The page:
A DISTRAUGHT mother has told how her 18 year old farmer son found five of his ewes brutally massacred by marauding dogs.

Newly-born lambs were orphaned in the attack at Uppermill, which has prompted revulsion after footage of the aftermath was shared online by their owner George Hopkinson.

The incident took place in a field near Uppermill, when the terrified sheep were panicked into a corner and savaged by what is believed to be more than one dog, before they ran off.

The five dead sheep suffered severe bite marks and lacerations to their heads and bodies and a sixth sheep, which broke a leg in the attack, later died from stress.

George was to shocked to talk after the attack but his angry mother Emma Myatt, said: “The sheep are his pride and joy.

“He’s been fascinated by farming since we was a child and only a few days before the attack we’d complemented him how well the ewes were looking.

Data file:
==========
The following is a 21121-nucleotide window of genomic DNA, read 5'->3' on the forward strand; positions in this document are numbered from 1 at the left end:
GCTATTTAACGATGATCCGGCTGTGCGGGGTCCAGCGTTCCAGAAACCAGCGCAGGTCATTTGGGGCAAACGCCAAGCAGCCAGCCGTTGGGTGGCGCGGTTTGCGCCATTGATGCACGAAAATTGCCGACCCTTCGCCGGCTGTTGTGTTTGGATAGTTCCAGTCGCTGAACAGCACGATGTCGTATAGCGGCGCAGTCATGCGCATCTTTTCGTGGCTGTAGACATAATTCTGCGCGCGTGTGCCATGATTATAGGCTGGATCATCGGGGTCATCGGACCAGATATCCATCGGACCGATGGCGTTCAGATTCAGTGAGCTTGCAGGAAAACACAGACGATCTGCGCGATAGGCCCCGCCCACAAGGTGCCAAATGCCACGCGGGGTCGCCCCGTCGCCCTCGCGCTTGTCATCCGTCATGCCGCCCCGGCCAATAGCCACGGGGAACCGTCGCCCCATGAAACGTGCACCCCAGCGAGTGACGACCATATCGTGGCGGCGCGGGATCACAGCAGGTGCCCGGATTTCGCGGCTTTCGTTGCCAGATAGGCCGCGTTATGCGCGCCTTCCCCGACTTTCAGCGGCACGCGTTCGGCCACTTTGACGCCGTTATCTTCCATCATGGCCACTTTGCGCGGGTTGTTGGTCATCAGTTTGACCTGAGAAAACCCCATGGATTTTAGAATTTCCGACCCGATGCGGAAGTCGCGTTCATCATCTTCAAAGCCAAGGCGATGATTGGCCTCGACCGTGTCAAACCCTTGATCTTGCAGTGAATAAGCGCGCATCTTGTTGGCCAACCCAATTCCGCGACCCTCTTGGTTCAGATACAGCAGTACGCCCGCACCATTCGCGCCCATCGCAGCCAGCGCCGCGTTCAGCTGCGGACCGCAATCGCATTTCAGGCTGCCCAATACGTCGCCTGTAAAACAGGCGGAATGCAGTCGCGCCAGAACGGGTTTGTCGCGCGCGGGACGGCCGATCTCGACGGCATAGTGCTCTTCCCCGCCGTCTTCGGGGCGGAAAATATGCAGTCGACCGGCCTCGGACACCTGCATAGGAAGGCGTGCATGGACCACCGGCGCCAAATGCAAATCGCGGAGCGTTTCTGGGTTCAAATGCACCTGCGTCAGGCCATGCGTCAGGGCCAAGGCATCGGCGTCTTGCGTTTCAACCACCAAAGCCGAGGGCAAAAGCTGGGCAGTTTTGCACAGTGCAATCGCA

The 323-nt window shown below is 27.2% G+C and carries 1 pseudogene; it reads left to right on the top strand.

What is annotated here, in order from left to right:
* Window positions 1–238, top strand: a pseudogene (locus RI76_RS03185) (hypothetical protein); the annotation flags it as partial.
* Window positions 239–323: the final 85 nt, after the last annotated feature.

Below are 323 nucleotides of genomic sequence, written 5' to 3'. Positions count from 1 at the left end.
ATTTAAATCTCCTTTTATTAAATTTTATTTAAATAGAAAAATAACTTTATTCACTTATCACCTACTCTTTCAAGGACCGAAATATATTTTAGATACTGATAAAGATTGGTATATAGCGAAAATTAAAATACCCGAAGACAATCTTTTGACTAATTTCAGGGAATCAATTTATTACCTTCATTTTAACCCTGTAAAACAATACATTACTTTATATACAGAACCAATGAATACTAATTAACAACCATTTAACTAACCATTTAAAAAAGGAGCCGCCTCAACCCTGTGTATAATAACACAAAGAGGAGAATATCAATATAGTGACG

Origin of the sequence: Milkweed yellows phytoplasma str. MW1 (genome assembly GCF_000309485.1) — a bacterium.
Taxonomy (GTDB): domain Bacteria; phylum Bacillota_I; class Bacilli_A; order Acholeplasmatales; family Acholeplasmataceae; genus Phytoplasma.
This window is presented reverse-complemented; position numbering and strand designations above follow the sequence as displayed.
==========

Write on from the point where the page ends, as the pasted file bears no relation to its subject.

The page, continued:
"They had just been clipped and were in fine fettle - then this happened.”

And she appealed to dog owners: “Please keep your dogs on a lead when you are going through fields were there are animals. This just makes my blood boil.

“George works hard morning and night to tend his animals and days like these make me sick to my stomach.

"What kind of person can let their dog do this then walk away and leave the sheep to die?

“We have been lenient so far asking people to put dogs on leads. From now, on no matter what, we don’t care if your dog is old, friendly or well trained.

“If they are not on a lead with livestock near, there is no excuse - they will be dealt with. It’s not just the financial loss but the real heartbreak too,” she added.

“It’s unfortunately getting to the point where that is the only option that will have to shoot stray dogs to make people sit up and take notice and act responsibly.”

Matthew Gummerson, the local NFU agent said: “With the increased use of public footpaths we are seeing higher numbers of sheep attacks from dogs. The answer is simple - keep the dogs on a leads around livestock.

“With the lockdown easing this might see numbers in the countryside reducing but we are finding many people who are enjoying the countryside for the first time are not aware of the countryside code which is leading to many problems.

“These range from leaving gates open, dogs fouling in fields, litter being left, fires from disposable BBQ’s and the big problem of livestock being killed by dogs.”

The National Sheep Association is working closely with police and a range of other organisations to tackle the issue.